Since his first appearance 35 years ago, Pee-wee Herman has maintained a unique appeal in popular culture: He looks like a goofy children’s comedy figure, but is actually something else. With his distinctive chuckle and wide-eyed enthusiasm at every waking moment, the pale-faced brainchild of Paul Reubens seems like post-war America dreaming of itself. The playful naiveté and brightly-colored absurdities of an invented suburbia surrounding him are a flamboyant form of denial about the real world. In "Pee-wee’s Big Holiday," the Netflix-produced adventure that marks the character’s first starring role since the return of his stage show six years ago, Pee-wee finally gives the real world a shot — and it’s clear why he never left it. While still an endearing figure, "Pee-wee’s Big Holiday" finds the material stretched thin.
At first, it’s simply a marvel to watch the perseverance of the eternally peppy character, now portrayed by an actor in his early sixties, as his zany appeal hasn’t waned one bit. Bidding farewell to an otherworldly creature in the opening minutes, he then launches into a giddy morning routine that starts with a floating armchair and ends on a two-person skateboard. Speeding through the homogenized neighborhoods of Fairville, Pee-wee remains blithely unaware of his frozen time. Mark Allen Mothersbaugh’s merry score tracks Pee-wee’s mounting excitement, which is particularly ironic once he arrives at the retro diner where he remains slavishly employed. It’s both comforting and a little eerie to find that nothing’s changed.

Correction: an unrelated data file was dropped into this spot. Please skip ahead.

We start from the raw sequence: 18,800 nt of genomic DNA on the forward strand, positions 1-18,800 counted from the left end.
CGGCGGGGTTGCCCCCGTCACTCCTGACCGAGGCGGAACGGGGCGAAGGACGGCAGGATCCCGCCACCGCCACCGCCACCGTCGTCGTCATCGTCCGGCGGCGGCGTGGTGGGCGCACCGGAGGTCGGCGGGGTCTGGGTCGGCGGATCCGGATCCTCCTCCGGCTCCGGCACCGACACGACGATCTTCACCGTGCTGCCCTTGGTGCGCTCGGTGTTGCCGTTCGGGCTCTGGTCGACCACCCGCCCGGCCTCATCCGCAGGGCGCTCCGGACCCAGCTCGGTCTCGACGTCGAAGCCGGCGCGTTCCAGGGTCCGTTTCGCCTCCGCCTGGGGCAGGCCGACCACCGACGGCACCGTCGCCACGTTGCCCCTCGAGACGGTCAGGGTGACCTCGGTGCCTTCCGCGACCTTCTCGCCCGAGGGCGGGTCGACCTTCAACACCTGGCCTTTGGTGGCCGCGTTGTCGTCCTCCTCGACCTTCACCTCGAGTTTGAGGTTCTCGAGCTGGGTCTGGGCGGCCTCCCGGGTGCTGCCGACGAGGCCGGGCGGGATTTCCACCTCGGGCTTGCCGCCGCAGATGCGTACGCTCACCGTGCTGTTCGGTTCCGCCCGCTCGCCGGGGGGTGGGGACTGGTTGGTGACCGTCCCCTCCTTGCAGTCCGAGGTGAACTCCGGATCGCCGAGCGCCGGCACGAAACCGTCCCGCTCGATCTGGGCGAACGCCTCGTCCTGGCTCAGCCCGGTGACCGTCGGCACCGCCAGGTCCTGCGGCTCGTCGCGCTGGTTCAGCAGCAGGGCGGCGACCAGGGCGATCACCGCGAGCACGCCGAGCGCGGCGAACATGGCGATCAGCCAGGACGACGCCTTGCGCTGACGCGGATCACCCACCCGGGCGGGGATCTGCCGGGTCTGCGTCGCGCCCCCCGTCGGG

Needless to say, Pee-wee has a few reasons to question his surroundings. His band dumped him, his boss treats him rough, and he doesn’t have any discernible friends. He can deal with the minor drama, but a fresh possibility arrives when Joe Manganiello walks into the diner and astounds Pee-wee with his coolness. (Yes, it’s that Joe Manganiello, from "True Blood" and "Magic Mike," as he must remind Pee-wee when the naif thinks he’s met an aspiring actor.) The pair instantly bond over their shared love of "root beer barrels" before Manganiello proposes that Pee-wee take a trip from Fairville to New York City for Joe’s birthday party. Hitting the road, Pee-wee embarks on a perilous adventure in which he learns there’s no place like his lopsided home.